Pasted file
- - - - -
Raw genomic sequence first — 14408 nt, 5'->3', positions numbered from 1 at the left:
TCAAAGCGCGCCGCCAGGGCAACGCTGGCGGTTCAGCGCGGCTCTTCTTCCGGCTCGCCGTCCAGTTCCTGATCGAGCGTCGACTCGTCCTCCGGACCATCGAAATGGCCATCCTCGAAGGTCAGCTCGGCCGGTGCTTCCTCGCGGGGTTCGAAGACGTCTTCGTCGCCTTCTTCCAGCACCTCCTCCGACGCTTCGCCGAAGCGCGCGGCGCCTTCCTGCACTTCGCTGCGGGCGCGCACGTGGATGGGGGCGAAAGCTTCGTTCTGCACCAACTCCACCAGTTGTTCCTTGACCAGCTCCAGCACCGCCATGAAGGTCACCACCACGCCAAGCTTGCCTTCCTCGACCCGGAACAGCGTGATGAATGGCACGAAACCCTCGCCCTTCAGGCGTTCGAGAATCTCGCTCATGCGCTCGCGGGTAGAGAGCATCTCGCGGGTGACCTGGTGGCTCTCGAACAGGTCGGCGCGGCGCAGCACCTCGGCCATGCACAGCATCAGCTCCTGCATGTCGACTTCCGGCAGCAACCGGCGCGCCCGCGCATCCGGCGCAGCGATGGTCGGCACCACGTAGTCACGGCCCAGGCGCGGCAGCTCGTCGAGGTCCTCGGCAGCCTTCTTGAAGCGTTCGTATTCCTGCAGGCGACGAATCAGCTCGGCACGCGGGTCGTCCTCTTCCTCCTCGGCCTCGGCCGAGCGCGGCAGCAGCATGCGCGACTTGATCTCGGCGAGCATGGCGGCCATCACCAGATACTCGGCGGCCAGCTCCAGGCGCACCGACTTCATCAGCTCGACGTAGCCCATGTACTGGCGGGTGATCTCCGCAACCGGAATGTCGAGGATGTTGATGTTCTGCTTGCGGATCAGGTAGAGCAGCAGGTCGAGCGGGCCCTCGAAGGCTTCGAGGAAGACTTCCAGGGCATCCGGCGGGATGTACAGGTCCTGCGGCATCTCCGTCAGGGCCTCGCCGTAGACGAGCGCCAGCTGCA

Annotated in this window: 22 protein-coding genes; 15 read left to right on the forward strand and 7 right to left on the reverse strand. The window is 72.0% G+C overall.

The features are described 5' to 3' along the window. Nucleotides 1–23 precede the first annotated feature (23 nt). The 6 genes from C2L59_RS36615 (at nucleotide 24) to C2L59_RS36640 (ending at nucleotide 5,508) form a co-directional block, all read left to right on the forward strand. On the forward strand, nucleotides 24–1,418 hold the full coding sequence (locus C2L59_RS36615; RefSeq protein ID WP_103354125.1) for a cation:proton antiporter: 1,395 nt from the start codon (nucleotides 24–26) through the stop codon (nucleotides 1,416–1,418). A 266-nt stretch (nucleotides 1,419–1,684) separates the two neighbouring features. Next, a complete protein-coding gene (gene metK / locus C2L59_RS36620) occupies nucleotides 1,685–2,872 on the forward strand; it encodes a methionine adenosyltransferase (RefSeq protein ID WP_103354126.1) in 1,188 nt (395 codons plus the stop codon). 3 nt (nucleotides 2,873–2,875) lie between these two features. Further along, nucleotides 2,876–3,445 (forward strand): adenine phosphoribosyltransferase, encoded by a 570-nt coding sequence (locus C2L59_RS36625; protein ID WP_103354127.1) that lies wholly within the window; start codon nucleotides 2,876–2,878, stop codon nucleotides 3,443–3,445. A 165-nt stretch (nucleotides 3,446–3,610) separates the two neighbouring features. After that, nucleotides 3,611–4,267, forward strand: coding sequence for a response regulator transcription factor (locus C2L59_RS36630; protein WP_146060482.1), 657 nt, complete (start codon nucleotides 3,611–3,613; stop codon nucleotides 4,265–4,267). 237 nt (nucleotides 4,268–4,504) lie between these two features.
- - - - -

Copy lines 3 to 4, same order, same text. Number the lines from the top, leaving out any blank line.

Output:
Annotated in this window: 22 protein-coding genes; 15 read left to right on the forward strand and 7 right to left on the reverse strand. The window is 72.0% G+C overall.

The features are described 5' to 3' along the window. Nucleotides 1–23 precede the first annotated feature (23 nt). The 6 genes from C2L59_RS36615 (at nucleotide 24) to C2L59_RS36640 (ending at nucleotide 5,508) form a co-directional block, all read left to right on the forward strand. On the forward strand, nucleotides 24–1,418 hold the full coding sequence (locus C2L59_RS36615; RefSeq protein ID WP_103354125.1) for a cation:proton antiporter: 1,395 nt from the start codon (nucleotides 24–26) through the stop codon (nucleotides 1,416–1,418). A 266-nt stretch (nucleotides 1,419–1,684) separates the two neighbouring features. Next, a complete protein-coding gene (gene metK / locus C2L59_RS36620) occupies nucleotides 1,685–2,872 on the forward strand; it encodes a methionine adenosyltransferase (RefSeq protein ID WP_103354126.1) in 1,188 nt (395 codons plus the stop codon). 3 nt (nucleotides 2,873–2,875) lie between these two features. Further along, nucleotides 2,876–3,445 (forward strand): adenine phosphoribosyltransferase, encoded by a 570-nt coding sequence (locus C2L59_RS36625; protein ID WP_103354127.1) that lies wholly within the window; start codon nucleotides 2,876–2,878, stop codon nucleotides 3,443–3,445. A 165-nt stretch (nucleotides 3,446–3,610) separates the two neighbouring features. After that, nucleotides 3,611–4,267, forward strand: coding sequence for a response regulator transcription factor (locus C2L59_RS36630; protein WP_146060482.1), 657 nt, complete (start codon nucleotides 3,611–3,613; stop codon nucleotides 4,265–4,267). 237 nt (nucleotides 4,268–4,504) lie between these two features.